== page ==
Using accounting equation analysis to teach the statement of cash flows in the first financial accounting course, O’Bryan, D., Berry, K. T., Troutman, C., & Quirin, J. J. (2000). Using accounting equation analysis to teach the statement of cash flows in the first financial accounting course. Journal of Accounting Education, 18(2), 147-155. Understanding the statement of cash flows requires that students have some knowledge of accrual-basis accounting. This means that coverage of the statement of cash flows is deferred until late in the introductory financial accounting course and related textbooks, a time when student motivation and retention may be waning. The timing of statement of cash flow coverage is unfortunate for two reasons. First, the statement of cash flows is an important topic that all business students need to understand. Second, most students understand cash flows at the start of their financial accounting class, so there is no reason to defer coverage of this topic. This paper describes a user-oriented, pedagogical approach to integrating the statement of cash flows throughout the first financial accounting course. The essence of this approach is the use of an expanded accounting equation with temporary cash accounts corresponding to the major categories on the statement of cash flows. Directly capturing cash flow information simplifies the preparation of the statement of cash flows.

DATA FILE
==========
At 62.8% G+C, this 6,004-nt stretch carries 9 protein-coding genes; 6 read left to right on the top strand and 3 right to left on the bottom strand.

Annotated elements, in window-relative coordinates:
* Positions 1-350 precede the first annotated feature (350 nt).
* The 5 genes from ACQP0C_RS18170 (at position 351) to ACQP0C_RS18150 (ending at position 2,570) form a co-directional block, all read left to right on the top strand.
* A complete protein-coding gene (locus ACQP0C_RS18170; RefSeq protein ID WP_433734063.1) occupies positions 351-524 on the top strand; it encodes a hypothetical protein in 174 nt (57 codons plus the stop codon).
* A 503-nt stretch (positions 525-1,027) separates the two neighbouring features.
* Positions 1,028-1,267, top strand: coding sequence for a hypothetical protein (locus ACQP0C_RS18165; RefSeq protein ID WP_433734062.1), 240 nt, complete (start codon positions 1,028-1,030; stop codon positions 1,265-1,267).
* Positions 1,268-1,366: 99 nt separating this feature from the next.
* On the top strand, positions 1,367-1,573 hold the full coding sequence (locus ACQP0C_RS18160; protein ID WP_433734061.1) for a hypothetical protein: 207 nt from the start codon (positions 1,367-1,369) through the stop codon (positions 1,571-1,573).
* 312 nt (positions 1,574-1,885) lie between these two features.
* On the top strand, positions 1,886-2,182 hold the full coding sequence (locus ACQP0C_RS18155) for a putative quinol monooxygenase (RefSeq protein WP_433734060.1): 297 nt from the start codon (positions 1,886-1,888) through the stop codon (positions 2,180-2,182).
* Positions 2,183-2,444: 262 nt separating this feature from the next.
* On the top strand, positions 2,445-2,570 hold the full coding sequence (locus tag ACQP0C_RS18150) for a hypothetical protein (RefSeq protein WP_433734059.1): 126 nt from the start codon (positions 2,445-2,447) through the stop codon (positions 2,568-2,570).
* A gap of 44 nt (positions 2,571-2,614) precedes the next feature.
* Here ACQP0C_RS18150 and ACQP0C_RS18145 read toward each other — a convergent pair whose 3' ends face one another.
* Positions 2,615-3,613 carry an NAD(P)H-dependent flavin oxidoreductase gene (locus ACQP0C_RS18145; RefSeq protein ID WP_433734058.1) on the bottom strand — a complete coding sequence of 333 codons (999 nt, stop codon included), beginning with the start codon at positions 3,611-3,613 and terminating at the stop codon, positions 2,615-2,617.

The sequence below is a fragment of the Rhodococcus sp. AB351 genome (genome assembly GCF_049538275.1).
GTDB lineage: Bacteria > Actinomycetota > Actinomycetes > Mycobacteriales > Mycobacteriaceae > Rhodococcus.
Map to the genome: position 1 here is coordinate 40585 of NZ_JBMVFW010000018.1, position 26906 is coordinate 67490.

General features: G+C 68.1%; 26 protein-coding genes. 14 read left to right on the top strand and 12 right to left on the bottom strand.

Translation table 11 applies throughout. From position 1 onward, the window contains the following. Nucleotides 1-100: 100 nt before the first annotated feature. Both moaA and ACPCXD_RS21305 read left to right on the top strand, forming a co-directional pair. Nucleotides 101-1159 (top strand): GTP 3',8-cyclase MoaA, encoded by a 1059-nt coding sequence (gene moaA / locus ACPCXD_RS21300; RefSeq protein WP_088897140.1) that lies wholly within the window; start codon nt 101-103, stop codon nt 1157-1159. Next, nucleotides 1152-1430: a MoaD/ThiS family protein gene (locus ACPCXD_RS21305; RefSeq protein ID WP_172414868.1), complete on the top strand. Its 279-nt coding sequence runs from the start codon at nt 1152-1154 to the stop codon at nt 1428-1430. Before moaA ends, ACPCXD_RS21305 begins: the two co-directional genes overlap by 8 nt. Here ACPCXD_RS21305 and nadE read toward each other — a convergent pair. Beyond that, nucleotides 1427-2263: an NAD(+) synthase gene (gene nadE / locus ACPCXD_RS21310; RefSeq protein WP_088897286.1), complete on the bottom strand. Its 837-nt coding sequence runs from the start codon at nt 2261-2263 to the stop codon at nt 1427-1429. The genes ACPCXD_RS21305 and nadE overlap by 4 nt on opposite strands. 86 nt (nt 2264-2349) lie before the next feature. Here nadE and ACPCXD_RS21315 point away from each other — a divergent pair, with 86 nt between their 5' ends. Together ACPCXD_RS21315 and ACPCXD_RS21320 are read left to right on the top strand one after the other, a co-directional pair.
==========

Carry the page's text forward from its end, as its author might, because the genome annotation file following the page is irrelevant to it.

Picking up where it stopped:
Changes in accounting education: Improving principles content for better understanding, Boyd, D. T., Boyd, S. C., & Boyd, W. L. (2000). Changes in accounting education: Improving principles content for better understanding. Journal of Education for Business, 76(1), 36-42. Since the FASB replaced the APB in 1972, over 130 new pronouncements have been affecting the way we practice and teach accounting. Women are now on the verge of dominating the accounting workplace. Litigation has become ever present, and the 150-hour requirement has been adopted in most states. A call has been issued for a better educated accounting graduate, and information in accounting areas such as history, ethics, international applications, and computers is exploding. Meanwhile, classroom hours in the first accounting courses have shrunk by 40% at most universities. This article offers suggestions for more effective teaching of the “first course in accounting” through visual aids and use of the concepts approach.

Research on Recognizing and Calculating Human Capital & it’s Corresponding Human Resource [J], Suntang, D. (2008). Research on Recognizing and Calculating Human Capital & it’s Corresponding Human Resource [J]. Accounting Research, 2. Human Resource Accounting as a modern concept in the field of accounting. It is a process of identifying and measuring data about human resources. Measurement of the investment in human resources will help to the organization to evaluate the expenses made in human resource over a period of time. For the betterment of the organizations, it is necessary to evaluate the worth of human resources in a systematic manner and record theinformation related to them in the financial statement of the organization to communicate their worth time to time to theusers of the financial statement. From the information of human resource accounting management can take the proper decision about their future decision endeavor. In this paper attempt has been made to include different conceptual   aspect of human resources accounting which is focus on overall progress and development in the field of Human resource accounting.